"Figure 11. Schlieren photographs of gas motions from
the exhaust end of the tailpipe of a Dynajet over a single
cycle. Note the necking down of the jet beginning at
frame 6 and the return flow beginning at frame 9."
page12
http://www.dtic.mil/cgi-bin/GetTRDoc?AD=ADA952980
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Re: Quartz

Post by dynajetjerry » Fri Jun 22, 2012 3:42 pm

Guys,
I've been trying to locate information on a Pyrex/quartz combustion pipe for a Dyna-Jet. I was told about it by Bill Tenney in 1951 but the successful work was done earlier, perhaps 1947, for a PhD candidate. I've brought up nothing on the internet.
Can anyone aim me in the right direction? I'd like to include such material in my Dyna-Jet book.
Jerry
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Re: Quartz

Post by Mark » Wed Jun 27, 2012 6:02 pm

Jerry, this is the info I have on a quartz-walled dynajet. Top and bottom of the dynajet body were plaster-of-paris and the sides were Pyrex but they cracked, and quartz was used for 6 months but subsequently they found that pyrex worked after all. I don't think they ran it for very long. The head of the jet was the typical dynajet head. The body the same shape as a dynajet including the flare on the tail. I assume the plaster was very thick, to me the picture looked like a long retangular box housing a typical dynajet shape if you didn't know better. The long rectangular box must have been filled with plaster leaving only a dynajet shape . Again, this with two side having quartz walls.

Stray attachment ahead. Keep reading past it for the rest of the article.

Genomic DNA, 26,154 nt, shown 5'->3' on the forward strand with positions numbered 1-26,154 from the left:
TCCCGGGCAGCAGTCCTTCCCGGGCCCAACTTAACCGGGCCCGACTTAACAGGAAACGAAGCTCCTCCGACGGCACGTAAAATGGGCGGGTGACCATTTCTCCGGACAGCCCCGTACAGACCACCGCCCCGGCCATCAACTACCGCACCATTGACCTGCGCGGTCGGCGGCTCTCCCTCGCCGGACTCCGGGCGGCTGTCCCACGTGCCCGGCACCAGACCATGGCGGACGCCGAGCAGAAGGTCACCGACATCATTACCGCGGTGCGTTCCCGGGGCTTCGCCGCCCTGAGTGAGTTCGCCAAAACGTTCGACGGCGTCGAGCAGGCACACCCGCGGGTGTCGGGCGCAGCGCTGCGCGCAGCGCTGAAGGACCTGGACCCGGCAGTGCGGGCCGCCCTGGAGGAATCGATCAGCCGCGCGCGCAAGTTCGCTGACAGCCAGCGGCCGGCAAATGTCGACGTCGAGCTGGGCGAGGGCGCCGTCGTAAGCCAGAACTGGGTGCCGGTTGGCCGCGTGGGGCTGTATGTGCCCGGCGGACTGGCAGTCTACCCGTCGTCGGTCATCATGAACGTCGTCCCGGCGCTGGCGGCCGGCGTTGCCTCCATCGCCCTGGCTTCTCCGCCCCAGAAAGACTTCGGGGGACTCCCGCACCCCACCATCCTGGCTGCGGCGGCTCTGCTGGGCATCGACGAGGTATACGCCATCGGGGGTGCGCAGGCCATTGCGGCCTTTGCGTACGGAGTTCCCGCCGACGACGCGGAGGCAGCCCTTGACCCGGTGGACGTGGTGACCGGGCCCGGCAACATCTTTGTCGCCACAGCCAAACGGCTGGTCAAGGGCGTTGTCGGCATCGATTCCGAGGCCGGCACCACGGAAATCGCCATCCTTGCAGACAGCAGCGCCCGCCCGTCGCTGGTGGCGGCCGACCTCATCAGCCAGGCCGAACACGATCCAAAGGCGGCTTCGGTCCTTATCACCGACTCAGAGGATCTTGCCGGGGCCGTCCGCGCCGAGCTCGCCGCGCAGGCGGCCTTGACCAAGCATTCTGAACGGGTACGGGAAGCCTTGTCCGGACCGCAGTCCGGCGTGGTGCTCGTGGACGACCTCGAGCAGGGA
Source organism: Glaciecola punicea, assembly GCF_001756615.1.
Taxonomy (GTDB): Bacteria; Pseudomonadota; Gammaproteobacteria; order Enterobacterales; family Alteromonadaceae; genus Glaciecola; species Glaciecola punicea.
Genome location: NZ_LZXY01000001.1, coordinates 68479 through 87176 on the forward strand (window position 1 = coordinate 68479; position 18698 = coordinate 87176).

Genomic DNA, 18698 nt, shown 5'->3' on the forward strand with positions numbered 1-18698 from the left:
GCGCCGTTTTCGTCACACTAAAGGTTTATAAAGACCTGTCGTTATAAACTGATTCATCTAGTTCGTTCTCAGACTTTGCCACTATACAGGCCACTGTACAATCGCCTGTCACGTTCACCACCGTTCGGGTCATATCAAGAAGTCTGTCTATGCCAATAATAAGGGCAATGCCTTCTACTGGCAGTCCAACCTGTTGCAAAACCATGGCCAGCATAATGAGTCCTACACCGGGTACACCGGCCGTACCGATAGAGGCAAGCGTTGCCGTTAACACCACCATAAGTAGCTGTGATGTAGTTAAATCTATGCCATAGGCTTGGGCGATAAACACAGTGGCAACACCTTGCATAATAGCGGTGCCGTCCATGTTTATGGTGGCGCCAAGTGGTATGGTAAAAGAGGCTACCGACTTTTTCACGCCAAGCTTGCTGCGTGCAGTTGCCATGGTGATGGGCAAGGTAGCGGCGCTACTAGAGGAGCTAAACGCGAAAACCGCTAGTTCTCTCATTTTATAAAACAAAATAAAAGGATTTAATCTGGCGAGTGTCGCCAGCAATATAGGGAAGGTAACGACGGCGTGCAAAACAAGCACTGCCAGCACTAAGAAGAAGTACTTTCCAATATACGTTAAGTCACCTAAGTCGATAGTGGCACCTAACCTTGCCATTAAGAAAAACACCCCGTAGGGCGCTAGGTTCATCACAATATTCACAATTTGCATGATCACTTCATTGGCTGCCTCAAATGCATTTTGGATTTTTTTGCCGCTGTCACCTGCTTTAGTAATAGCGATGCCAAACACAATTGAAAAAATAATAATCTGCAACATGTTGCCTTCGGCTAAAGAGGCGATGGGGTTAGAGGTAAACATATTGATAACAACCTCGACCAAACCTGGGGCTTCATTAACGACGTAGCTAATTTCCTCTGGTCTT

United States Navy
Project Squid
Technical Report No. 16
"Flame and Partical Motions in a Small Pulsejet Engine"
By Paul Elias
July 1948
New York University (for partial fulfillment of the requirements for the degree of doctor of engineering science)
21 pages including the bibliography
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Re: Quartz

Post by Mike Everman » Mon Aug 20, 2018 4:40 pm

Hey Mark, hope all is well! Getting ready to cut some of that Quartz tube you sent me lo these many years hence.

I wonder if scoring it in the lathe with a glass cutter and break will work? I do need to grind the ends flush to a specific length, too.

As I recall but can't find it was you were a fan of diamond wheel in a dremel?
Mike